Teachers matter. Anyone who’s stepped foot into a classroom for longer than 10 minutes clearly recognizes teachers matter, to the classroom culture, to the instructional methods, to the students. But teachers matter to each other as well. And we need to matter more.
I recently facilitated a collaborative workshop at the North Carolina English Teachers Conference. I was possibly the only elementary educator at the conference, engaging with middle and secondary teachers in a quest to develop better practices for independent reading. This cross pollination of ages, disciplines and even school structures expanded my vision and understandings of independent reading beyond my classroom. One new teacher gained tangible ideas to expand her students ability to select books beyond their assigned texts – which require students to take a test to demonstrate understanding. A 9th grade English teacher uses strategy groups based on formative assessment just like I do with my 1st graders. A charter school 6th grade teacher helped me understand that making instructional changes in one grade can filter to the next, as students are empowered to advocate for high quality choices for independent reading.
So what does this one collaboration mean to us as educators? Let’s stop putting up barriers.
Barriers such as age – often we think of an age group of teachers different than our own to have vastly different ideas. Maybe they do, but what can we learn from each other? How does the history of education or the innovation of today inform instructional decisions?
Barriers such as school structure – I trained as a public school teacher. I learned to recognize each individual child as vital to our school community in the private sector. Within the current debate of charter schools, utilizing resources from our local communities to support education is fundamental to student success. How can we collaborate across institutional differences to support the one commonality – learning and growth for kids?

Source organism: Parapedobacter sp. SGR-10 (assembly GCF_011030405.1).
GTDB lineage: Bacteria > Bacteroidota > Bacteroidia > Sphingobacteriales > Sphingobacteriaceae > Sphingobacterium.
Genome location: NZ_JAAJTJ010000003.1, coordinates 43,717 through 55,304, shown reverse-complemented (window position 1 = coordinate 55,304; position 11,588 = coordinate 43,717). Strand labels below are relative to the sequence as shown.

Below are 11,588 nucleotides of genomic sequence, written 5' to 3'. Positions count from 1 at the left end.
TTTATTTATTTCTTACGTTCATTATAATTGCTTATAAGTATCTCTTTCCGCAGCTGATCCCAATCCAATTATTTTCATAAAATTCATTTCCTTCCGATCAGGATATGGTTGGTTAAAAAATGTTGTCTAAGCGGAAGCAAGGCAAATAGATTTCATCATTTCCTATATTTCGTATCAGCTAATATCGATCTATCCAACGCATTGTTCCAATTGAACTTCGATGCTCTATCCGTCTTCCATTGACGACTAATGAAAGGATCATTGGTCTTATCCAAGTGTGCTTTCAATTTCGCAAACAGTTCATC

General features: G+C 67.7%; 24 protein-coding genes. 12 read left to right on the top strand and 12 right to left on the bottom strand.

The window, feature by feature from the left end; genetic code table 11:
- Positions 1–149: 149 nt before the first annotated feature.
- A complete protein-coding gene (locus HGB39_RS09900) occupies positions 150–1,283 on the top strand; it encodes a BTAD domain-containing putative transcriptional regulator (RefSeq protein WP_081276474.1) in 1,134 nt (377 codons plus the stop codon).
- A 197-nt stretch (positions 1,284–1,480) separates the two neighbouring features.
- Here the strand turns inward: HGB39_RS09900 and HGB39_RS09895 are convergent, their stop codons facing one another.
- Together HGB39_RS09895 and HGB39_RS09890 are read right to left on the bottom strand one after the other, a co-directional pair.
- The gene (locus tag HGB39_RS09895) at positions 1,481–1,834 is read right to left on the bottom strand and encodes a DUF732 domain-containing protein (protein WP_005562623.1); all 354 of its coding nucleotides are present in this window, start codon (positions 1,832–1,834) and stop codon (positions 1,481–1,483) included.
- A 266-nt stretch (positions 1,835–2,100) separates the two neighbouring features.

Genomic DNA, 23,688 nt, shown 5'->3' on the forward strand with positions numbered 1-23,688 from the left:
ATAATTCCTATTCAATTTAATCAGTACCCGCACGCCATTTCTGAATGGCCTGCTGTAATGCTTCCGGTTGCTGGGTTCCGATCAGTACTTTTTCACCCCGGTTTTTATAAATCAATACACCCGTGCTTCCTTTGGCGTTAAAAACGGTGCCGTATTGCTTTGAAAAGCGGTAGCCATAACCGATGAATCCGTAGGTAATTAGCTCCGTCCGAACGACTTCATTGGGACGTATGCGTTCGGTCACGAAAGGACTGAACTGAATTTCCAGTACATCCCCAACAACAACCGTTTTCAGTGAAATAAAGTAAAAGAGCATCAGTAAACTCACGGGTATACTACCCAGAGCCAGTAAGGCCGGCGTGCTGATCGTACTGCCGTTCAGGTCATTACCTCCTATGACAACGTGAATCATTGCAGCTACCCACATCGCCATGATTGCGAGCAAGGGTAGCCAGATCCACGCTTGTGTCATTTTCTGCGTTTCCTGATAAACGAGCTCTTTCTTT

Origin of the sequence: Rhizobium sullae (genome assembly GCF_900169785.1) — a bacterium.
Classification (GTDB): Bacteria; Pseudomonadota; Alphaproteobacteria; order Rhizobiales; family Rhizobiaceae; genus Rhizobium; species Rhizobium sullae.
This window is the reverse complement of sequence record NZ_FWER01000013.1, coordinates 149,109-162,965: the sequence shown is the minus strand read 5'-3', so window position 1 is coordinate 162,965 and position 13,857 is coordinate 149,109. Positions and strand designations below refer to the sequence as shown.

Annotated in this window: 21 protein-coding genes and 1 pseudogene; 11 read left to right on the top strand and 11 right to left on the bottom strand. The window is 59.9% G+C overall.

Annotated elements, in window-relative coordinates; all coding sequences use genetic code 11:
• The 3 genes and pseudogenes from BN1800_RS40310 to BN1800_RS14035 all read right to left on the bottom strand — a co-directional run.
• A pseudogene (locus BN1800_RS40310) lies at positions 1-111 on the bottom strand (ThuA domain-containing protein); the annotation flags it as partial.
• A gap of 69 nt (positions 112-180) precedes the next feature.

Barriers such as location – I am trained in the US and am guilty of comparing schools from my limited perspective of growing up in public US education, pre-Common Core teaching in Virginia, and our current national standards. Recently, I’ve made efforts to examine other schools, other counties, talk with other educators. Teaching in Finland, Scotland, Japan is pretty different than ours. How can we widen our understanding of education in a more global way?
Barriers such as time – if we want to engage, it is on our own backs, after school, outside regular teaching duties. This is a current reality but I hope that future educational leaders will begin to recognize that professional development, like all good learning, should not happen in isolation. Advocating for our own passions in education is a way to broaden and deepen our instructional practices.
So teachers, let’s talk. Even if you are older or younger, work for a school different than mine, in a different time zone, let’s find the time. The only way to connect our ideas and learn from one another is through conversation. What is one instructional change you are thinking about, trying out, or needing some encouragement for? Please, reply.